Monday, October 19, 2009

Books Fight Back: Islamabad Bibliophiles Flock to rae Books Fair Despite Taliban Violence

Islamabad at night
The Taliban attack on Rawalpindi shied large crowds from a rare book exibition-fair at Islamabad’s Nomad Center and Gallery the weekend of October 10-11, 2009 but failed to dampen the spirits of the city’s bibliophiles, who relished the feast.

This was, perhaps, a strong signal, prior to the Pakistani army's recent major offensive against the Taliban, that Pakistani society, in its own offensive action, is pushing back against the forces of regression and ignorance. The Nomad Center and Gallery is at the cultural forefront.

Displaying a collection of rare and contemporary books on art, literature, culture, religion and social issues, the exhibition-fair provided Islamabad’s book lovers with a chance to browse 3000 books, transcripts and manuscripts on display and offered for sale.

The fair featured a wide range of books ranging from technical and scientific manuals to volumes on history, religion, and the arts. Of particular interest were the books and educational materials, in Urdu and English, for children; children’s literature and texts are, alas, painfully neglected in the Pakistani school system which, on balance, is pitiful. Schoolchildren, moreover, are being killed in suicide attacks, most recently in Lahore last week.

The fair was formally inauurated by Syed Shahzad Ali and Mazhar Ali, two brothers who own Hero Books, established by their father Syed Ghulam Ali Hero at the famous Anarkali Bazaar, Lahore, in 1954.

One of the rare books that attracted viewers was a copy of Bostan-e-Saadi (The Fruit Orchard, the first book of poetry by the Persian poet, Saadi) and Gulistan-e-Saadi (The Rose Garden) published in 1257 and 1258 C.E. respectively, for which the seller asked Rs 400,000 ($4819). (Presumably first printed editions bound together, but it is unclear).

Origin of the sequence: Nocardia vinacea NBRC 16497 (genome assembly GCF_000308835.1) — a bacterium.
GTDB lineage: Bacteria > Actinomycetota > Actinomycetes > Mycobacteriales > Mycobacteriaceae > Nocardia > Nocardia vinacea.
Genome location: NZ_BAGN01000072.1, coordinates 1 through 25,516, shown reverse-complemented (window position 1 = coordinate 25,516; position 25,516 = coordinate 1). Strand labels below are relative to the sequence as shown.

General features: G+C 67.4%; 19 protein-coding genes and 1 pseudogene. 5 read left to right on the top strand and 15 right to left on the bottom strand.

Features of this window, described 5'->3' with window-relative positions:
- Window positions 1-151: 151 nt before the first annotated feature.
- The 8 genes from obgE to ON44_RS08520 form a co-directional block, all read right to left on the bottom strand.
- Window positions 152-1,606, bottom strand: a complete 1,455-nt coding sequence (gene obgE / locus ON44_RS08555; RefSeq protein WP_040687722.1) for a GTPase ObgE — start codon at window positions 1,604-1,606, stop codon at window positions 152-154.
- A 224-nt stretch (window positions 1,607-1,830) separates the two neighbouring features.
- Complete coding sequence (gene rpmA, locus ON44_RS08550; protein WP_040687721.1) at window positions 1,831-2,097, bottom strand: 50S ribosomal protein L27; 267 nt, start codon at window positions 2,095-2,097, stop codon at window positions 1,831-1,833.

Saadi in His Rose Garden, from an early 17th century manuscript

A signed copy of Altaf Hussain’s (1837-1914) Musaddas e-Madd o-Jazr e-Islam (An Elegiac Poem on the Ebb and Tide of Islam), written under his poetic pseudonym Hali ("The Contemporary") had a price tag of Rs 45,000 ($542). The Musaddas, or Musaddas-e-Hali, as it is often known, was published in 1879 to critical acclaim, and heralded the modern age of Urdu poetry,

An English translation of Shah Shams Tabrez’s works was also offered at Rs 25,000 ($301).

A copy of A.J. Arberry’s Religion in the Middle East, published in 1969 by the Cambridge University, was offered for Rs 18,000 ($217).

A battered copy of Fatuhat Sham, written by Syed Inayet Hussain Saharanpuri, published by Nawal Kishore in British India, sold for Rs 45,000 ($542). I have thus far been unable to discover anything about this book.

A complete volume of Naqoosh’s Rasool Number, compiled by the influential magazine's late publisher and editor, Javed Tufail; three volumes of Catalogue of Indian Coins, edited by E.J. Ripon in 1967; and a wide range of books printed in 1950s and 1960s also attracted foreign visitors.

Interviewed by the Daily Times of Pakistan, Shehzad Ali said this was the first time that he had exhibited his rare books in the nation's capital. “So far a lot of customers visited and purchased rare books and as the day progressed, I am hoping for more to come. Although, today’s (Saturday) attack at GHQ in Rawalpindi restricted my customers to visit this place,” he said.

Pakistan has a lively book trade, with many book shops in the larger urban regions. Bibliophiles need not go far or spend much to obtain the books they want because every Sunday, a large bazaar of old and new books is organised on the footpaths of Rawalpindi and Islamabad.

Full story about the exhibition-book fair in Islamabad at the Daily Times of Pakistan.

Nomad Center & Art Gallery, # 383, Eighth Avenue, F-8/3, Islamabad.Tel: 051 – 2262502.

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